On Cultural Appropriation and Literature

Lionel Shriver gave a provocative speech at the Brisbane Literary Festival, where she raged against the idea of cultural appropriation as essentially destroying literature. Unfortunately, like many white people who are made upset by this discussion, Shriver engages in some straw man slaying, along with more than a bit of tendentiousness, while missing the point of […]

Continue reading →

So You Want to Steal A Space Station

NASA Johnson Let’s be honest: building space stations is a difficult, expensive business. Constructing one takes an extraordinary effort: the ISS, for example, required more than 100 EVAs to assemble and maintain its 159 components, and that is despite extensive usage of Russia’s advanced autonomous spaceflight systems. Launching this stuff into space is no joke: […]

Continue reading →

Jurisdiction in Space Is a Hard Problem

The Federal Aviation Administration has just granted permission (pdf) to Moon Express to send its first lander to the Lunar in 2018. It’s a big move: the first time a privately owned company has established concrete plans to send a commercial mission beyond Earth’s immediate vicinity, and it will most likely be the first attempt to commercially […]

Continue reading →

Against the Transparency Movement

In the midst of an unprecedented event in American electoral history, in which a hostile foreign power mobilized some credulous writers to help it attack a political party and engineer the outcome of a presidential race, I think it’s worth looking back on the last six years or so of “movement transparency,” as spearheaded by […]

Continue reading →

Space Colonies Are Cool. And Economically Impossible.

At the Re:Code conference this week, Amazon CEO and rocketship manufacturer Jeff Bezos made some bold claims about going into space. “We will settle Mars,” he told the audience. “And we should, because it’s cool.” Mars colonies are cool if you don’t think about them very much. But colonization never happens simply because it is […]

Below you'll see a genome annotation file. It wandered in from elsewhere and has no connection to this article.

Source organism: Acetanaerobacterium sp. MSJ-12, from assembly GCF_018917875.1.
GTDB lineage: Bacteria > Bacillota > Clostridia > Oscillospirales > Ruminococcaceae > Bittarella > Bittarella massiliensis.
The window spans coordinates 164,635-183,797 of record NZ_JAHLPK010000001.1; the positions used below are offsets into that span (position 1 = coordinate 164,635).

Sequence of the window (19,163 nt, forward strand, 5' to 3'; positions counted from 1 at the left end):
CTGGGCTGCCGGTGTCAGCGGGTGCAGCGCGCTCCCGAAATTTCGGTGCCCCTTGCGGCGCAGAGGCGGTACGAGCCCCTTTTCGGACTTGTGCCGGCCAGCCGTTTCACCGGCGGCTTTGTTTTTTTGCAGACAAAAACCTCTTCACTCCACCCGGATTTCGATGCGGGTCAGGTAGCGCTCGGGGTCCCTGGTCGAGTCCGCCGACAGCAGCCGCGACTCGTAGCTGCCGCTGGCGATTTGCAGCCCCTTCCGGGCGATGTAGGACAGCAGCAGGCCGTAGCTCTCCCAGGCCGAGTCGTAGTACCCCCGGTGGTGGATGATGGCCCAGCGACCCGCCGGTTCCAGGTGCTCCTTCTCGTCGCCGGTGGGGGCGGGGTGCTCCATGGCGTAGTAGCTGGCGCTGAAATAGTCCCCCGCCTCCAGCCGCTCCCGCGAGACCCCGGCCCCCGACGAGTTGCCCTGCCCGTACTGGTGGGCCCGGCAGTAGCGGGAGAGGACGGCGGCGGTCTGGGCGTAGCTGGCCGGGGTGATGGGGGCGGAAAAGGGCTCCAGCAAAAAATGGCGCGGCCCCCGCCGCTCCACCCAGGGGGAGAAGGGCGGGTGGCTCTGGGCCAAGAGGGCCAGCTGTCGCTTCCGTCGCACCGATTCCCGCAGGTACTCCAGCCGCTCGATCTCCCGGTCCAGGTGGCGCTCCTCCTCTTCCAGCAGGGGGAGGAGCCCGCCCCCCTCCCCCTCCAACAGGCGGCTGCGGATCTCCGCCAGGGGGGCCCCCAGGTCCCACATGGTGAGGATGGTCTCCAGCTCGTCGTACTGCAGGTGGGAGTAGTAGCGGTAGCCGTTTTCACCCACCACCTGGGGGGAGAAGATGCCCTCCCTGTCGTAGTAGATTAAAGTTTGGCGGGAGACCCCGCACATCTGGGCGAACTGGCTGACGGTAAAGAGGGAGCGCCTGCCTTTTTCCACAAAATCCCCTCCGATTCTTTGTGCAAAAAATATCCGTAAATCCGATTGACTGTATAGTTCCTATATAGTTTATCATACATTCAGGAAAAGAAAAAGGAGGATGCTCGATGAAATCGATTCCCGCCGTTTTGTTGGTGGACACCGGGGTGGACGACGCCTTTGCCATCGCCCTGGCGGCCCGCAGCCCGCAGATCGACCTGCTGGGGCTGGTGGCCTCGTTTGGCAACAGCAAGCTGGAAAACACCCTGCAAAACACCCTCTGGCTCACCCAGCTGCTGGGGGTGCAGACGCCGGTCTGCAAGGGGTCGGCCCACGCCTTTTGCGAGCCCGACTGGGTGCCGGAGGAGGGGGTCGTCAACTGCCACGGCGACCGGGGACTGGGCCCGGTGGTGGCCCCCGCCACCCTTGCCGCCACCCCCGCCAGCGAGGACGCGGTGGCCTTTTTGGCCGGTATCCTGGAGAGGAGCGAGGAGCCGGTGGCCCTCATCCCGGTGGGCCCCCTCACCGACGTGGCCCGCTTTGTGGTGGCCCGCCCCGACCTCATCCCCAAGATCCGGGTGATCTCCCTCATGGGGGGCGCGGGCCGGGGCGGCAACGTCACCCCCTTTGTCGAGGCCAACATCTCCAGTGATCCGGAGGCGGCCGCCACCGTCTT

Continue reading →

That Ben Rhodes Profile

By now most people who care will have read this fawning profile in the New York Times Magazine of Ben Rhodes, the President’s deputy national security adviser for strategic communications. And there are a lot of odious things in that profile, from Rhodes’ smarmy combination of cynicism and know-nothingness, to his rich mother giving him a hand out […]

Continue reading →

What Do “Values” Even Mean to an Artificial Intelligence?

Over at Future Tense, Adam Elkus poses a very interesting question I’ve covered here before: Which brings us back to Russell’s optimistic assumptions that computer scientists can sidestep these social questions through superior algorithms and engineering efforts. Russell is an engineer, not a humanities scholar. When he talks about “tradeoffs” and “value functions,” he assumes […]

Continue reading →

Vaporware to the Stars

A Russian billionaire has decided to send a bunch of iPhones to Alpha Centauri. If it all worked out — a cosmically big “if” that would occur decades and perhaps $10 billion from now — a rocket would deliver a “mother ship” carrying a thousand or so small probes to space. Once in orbit, the […]

Continue reading →

The Evolution of Robot Panic

The strange campaign to halt robotics and computer research has undergone something of an evolution since its previous few years of crazed sky-is-falling advocacy about automation and imagery sensors failed to get any traction among the world’s decision-making bodies. While their first round of imagery was dominated by an inexplicable obsession with a singular science fiction […]

Continue reading →

Why Would You Want to Live in an Orbital Habitat?

This post is part of an on-going series. See the other posts here. There is a great post over at SF Signal by author Rob Boffard, about the feasibility of constructing a large-scale permanent habitat in orbit over Earth. It’s a neat thought experiment: Getting stuff into space, and keeping it there, is hideously expensive. Even something […]

Continue reading →